Health Psychology

The MSc in Health Psychology has its origins in the third Masters course established in the Department, the MSc in Medical Psychology which was initially set up by Lionel Hayward.

The early interest in health psychology was not surprising given the strong clinical presence in the Department, research in both social and environmental psychology which was situated in health settings, and perhaps most significantly, the existence of the MSc in Medical Psychology which had been established in the early 1980s which drew on the knowledge and experience of existing staff in the Department such as Jim Stevenson.  Jim Stevenson was the first Course Director of this MSc, a course which continued under that name until the modularisation of the MSc programmes in 1994.  Jim Stevenson was most noted for his research which demonstrated that the familial nature of reading disability could be attributed to genetic factors.  Much of this work was undertaken with twins and further genetic studies were extended to include twin studies on asthma, anxiety and dissociation.  Jim subsequently left to become Professor of Psychology at the University of Southampton.

The research and teaching on Health Psychology was further enhanced in the 1990s and 2000s by the appointment of Professor Sarah Hampson, whose particular research interests were on personality and health, particularly diabetes over the lifespan.  Sarah came to Surrey as Professor of Psychology and Health in 1995, and after holding a part-time appointment with the Oregon Research Institute in the USA for several years, finally moved permanently to Eugene in 2009.  During this time, she supervised the PhD of Marie Clark who then became a Lecturer in Health Psychology and established the Stage 2 programme for health psychology.   Mark Cropley joined the department in 2002 and took over as Course Director of the MSc in Health Psychology.   Marie’s research interests were very closely aligned with Sarah’s focusing on self-management in diabetes whilst Mark brought a strong interest in psychophysiology with a particular emphasis on stress and heart disease.   When Sarah initially returned to the US in 2005 she retained a part-time post at Surrey to continue her collaborations here.

At this time Jane Ogden started as the new Professor in Health Psychology.  Jane is particularly known for her textbook on Health Psychology and books and research papers on eating behaviour and obesity management.    Together, Jane, Mark and Marie ran the MSc for several years and then when Marie Clark left to go to UCL Vicky Senior moved across from the clinical course to join them with a particular interest in chronic conditions and risk perception.   Vicky then took over running the Stage 2 course whilst Jane ran the PhD programme.   Their work continued to focus on a number of health issues for the next 10 years and the Stage 2 programme and Masters course thrived.    Throughout this time many other people in the department carried out work in the area of health psychology. Chris Fife-Schaw who had been at the school since 1984, when he was appointed by Glynis Breakwell as her research assistant, began researching exercise and its health benefits, Laura Simonds who joined the clinical team in 2005 worked with Mark on rumination as this closely aligned with her own work on OCD and magical thinking and links were made between the health psychology team and those in environmental, social, organisational and clinical psychology.  Vicky then left the department in 2014 to work at BPP in London and in 2016 the Health Psychology team were joined by Kim Smith who has taken over managing the MSc and Bridget Dibb who now runs the Stage 2 programme (now a PhD in Health Psychology) and Cecile Muller (who also runs the MSc Conversion degree).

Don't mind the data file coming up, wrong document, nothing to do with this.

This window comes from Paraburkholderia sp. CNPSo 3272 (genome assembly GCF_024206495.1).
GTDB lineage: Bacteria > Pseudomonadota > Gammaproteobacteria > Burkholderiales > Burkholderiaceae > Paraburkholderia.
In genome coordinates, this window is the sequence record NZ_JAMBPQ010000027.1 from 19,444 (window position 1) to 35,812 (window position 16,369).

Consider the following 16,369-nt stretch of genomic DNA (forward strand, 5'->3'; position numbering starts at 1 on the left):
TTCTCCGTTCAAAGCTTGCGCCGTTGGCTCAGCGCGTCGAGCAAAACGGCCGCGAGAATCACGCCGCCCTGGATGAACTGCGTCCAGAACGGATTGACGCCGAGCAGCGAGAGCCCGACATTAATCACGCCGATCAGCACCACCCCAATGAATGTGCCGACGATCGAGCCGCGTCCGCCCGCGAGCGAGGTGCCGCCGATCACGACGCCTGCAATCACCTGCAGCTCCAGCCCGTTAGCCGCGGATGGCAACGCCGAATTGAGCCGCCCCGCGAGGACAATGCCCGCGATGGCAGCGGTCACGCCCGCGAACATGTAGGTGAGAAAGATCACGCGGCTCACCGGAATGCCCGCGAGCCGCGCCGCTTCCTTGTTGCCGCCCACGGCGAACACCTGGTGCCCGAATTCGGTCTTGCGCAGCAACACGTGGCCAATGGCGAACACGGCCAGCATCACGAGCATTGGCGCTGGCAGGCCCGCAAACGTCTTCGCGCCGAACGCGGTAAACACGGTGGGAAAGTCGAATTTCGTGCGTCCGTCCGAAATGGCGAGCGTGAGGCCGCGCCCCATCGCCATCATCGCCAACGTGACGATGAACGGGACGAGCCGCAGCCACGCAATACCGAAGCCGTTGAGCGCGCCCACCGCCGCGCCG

Over the years the health psychology team have supervised hundreds of Masters and PhD students and gained a solid reputation in health psychology both nationally and internationally.  Jane Ogden’s work continues to focus eating behaviour and obesity management, particularly after bariatric surgery.  Her textbook in health psychology (Ogden, 2012) has sold over 100,000 copies, is now in its 5th edition and has been translated into 7 different languages.  She has also published six other books including a parenting book on food and has initiated several more critical debates within the discipline.    She has also been involved with many TV and radio programmes including ‘Secret eaters’  and ‘The Truth about Fat’ and is a frequent contributor to articles in newspapers and magazines.  Mark Cropley has developed a strong reputation for his work on recovery from work and the moderators of rumination.  His book ‘The Off Switch’ (2015) gained much press interest and appealed to both an academic and lay audience.

Cropley, M. (2015). The off-switch: leave on time, relax your mind but still get more done.
Ogden, J. (2012). Health psychology: a textbook (5th edition). Maidenhead: Open University Press.